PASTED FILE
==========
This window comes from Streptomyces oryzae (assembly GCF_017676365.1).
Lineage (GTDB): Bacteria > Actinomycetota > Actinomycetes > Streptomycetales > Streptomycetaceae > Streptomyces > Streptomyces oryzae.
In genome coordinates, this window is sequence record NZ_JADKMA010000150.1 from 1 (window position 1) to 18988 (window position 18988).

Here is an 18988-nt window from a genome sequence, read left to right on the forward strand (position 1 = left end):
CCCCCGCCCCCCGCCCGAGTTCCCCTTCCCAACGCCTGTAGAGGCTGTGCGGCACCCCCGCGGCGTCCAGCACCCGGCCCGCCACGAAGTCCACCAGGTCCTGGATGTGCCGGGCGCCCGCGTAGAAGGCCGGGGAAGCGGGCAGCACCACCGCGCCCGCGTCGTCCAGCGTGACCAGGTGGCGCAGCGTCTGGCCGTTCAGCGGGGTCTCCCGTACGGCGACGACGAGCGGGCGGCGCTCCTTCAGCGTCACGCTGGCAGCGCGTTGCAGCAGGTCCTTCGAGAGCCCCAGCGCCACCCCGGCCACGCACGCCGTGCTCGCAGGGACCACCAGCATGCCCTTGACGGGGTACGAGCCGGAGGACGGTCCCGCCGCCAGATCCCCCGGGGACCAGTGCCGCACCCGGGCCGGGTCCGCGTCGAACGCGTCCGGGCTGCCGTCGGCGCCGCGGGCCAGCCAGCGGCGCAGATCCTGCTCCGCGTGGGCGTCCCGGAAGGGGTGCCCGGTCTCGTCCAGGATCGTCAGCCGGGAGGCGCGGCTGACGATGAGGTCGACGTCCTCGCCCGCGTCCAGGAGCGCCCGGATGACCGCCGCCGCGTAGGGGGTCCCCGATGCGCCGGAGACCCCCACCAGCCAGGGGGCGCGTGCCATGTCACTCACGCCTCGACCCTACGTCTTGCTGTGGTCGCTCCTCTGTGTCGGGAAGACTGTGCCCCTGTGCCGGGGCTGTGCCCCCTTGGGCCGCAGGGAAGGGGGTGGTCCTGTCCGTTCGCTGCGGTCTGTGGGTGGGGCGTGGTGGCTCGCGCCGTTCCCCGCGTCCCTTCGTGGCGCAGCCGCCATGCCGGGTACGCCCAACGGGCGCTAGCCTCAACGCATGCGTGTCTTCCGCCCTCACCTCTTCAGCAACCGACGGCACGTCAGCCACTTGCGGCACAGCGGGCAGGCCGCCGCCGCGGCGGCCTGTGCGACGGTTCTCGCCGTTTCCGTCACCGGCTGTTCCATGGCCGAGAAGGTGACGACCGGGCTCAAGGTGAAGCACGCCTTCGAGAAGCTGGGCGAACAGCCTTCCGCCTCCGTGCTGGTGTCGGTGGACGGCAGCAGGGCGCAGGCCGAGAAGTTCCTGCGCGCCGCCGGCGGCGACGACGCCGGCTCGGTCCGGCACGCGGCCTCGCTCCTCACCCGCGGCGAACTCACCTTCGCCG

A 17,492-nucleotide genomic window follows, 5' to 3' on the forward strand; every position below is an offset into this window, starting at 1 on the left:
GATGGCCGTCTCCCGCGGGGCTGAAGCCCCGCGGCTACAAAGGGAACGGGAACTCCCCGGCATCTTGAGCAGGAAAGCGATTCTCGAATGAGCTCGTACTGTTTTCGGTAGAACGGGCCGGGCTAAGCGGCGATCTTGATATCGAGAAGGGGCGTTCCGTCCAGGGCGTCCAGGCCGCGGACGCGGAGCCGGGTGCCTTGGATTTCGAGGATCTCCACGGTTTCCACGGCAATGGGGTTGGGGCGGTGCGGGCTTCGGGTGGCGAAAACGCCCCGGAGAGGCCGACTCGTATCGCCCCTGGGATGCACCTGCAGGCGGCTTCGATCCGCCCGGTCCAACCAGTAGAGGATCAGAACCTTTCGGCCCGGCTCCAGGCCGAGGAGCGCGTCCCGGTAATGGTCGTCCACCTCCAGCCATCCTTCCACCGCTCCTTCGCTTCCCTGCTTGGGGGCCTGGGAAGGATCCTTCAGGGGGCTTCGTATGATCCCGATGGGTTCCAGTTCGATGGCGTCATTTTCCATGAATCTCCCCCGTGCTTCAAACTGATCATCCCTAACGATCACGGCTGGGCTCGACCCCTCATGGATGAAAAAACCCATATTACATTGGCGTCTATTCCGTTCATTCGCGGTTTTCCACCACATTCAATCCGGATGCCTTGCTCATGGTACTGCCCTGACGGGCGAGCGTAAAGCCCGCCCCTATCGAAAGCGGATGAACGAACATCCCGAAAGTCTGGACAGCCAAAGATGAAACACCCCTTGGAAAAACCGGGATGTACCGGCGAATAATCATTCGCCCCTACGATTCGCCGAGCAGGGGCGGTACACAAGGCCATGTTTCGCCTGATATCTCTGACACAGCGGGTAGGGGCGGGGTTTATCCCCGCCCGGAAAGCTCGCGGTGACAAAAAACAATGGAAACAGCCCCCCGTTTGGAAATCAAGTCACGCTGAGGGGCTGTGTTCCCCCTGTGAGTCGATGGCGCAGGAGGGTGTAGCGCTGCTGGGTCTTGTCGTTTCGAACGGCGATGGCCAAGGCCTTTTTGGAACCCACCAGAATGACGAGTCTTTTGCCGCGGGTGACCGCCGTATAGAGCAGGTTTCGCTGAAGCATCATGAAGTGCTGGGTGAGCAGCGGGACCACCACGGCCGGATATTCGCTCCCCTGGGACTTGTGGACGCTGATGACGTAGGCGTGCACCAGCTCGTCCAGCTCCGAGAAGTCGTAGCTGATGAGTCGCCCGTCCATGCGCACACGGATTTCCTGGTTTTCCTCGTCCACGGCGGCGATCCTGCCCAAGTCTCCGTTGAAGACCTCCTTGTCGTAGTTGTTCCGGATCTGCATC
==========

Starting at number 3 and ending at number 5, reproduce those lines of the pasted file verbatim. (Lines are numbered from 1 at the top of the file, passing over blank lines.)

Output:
In genome coordinates, this window is sequence record NZ_JADKMA010000150.1 from 1 (window position 1) to 18988 (window position 18988).

Here is an 18988-nt window from a genome sequence, read left to right on the forward strand (position 1 = left end):
CCCCCGCCCCCCGCCCGAGTTCCCCTTCCCAACGCCTGTAGAGGCTGTGCGGCACCCCCGCGGCGTCCAGCACCCGGCCCGCCACGAAGTCCACCAGGTCCTGGATGTGCCGGGCGCCCGCGTAGAAGGCCGGGGAAGCGGGCAGCACCACCGCGCCCGCGTCGTCCAGCGTGACCAGGTGGCGCAGCGTCTGGCCGTTCAGCGGGGTCTCCCGTACGGCGACGACGAGCGGGCGGCGCTCCTTCAGCGTCACGCTGGCAGCGCGTTGCAGCAGGTCCTTCGAGAGCCCCAGCGCCACCCCGGCCACGCACGCCGTGCTCGCAGGGACCACCAGCATGCCCTTGACGGGGTACGAGCCGGAGGACGGTCCCGCCGCCAGATCCCCCGGGGACCAGTGCCGCACCCGGGCCGGGTCCGCGTCGAACGCGTCCGGGCTGCCGTCGGCGCCGCGGGCCAGCCAGCGGCGCAGATCCTGCTCCGCGTGGGCGTCCCGGAAGGGGTGCCCGGTCTCGTCCAGGATCGTCAGCCGGGAGGCGCGGCTGACGATGAGGTCGACGTCCTCGCCCGCGTCCAGGAGCGCCCGGATGACCGCCGCCGCGTAGGGGGTCCCCGATGCGCCGGAGACCCCCACCAGCCAGGGGGCGCGTGCCATGTCACTCACGCCTCGACCCTACGTCTTGCTGTGGTCGCTCCTCTGTGTCGGGAAGACTGTGCCCCTGTGCCGGGGCTGTGCCCCCTTGGGCCGCAGGGAAGGGGGTGGTCCTGTCCGTTCGCTGCGGTCTGTGGGTGGGGCGTGGTGGCTCGCGCCGTTCCCCGCGTCCCTTCGTGGCGCAGCCGCCATGCCGGGTACGCCCAACGGGCGCTAGCCTCAACGCATGCGTGTCTTCCGCCCTCACCTCTTCAGCAACCGACGGCACGTCAGCCACTTGCGGCACAGCGGGCAGGCCGCCGCCGCGGCGGCCTGTGCGACGGTTCTCGCCGTTTCCGTCACCGGCTGTTCCATGGCCGAGAAGGTGACGACCGGGCTCAAGGTGAAGCACGCCTTCGAGAAGCTGGGCGAACAGCCTTCCGCCTCCGTGCTGGTGTCGGTGGACGGCAGCAGGGCGCAGGCCGAGAAGTTCCTGCGCGCCGCCGGCGGCGACGACGCCGGCTCGGTCCGGCACGCGGCCTCGCTCCTCACCCGCGGCGAACTCACCTTCGCCG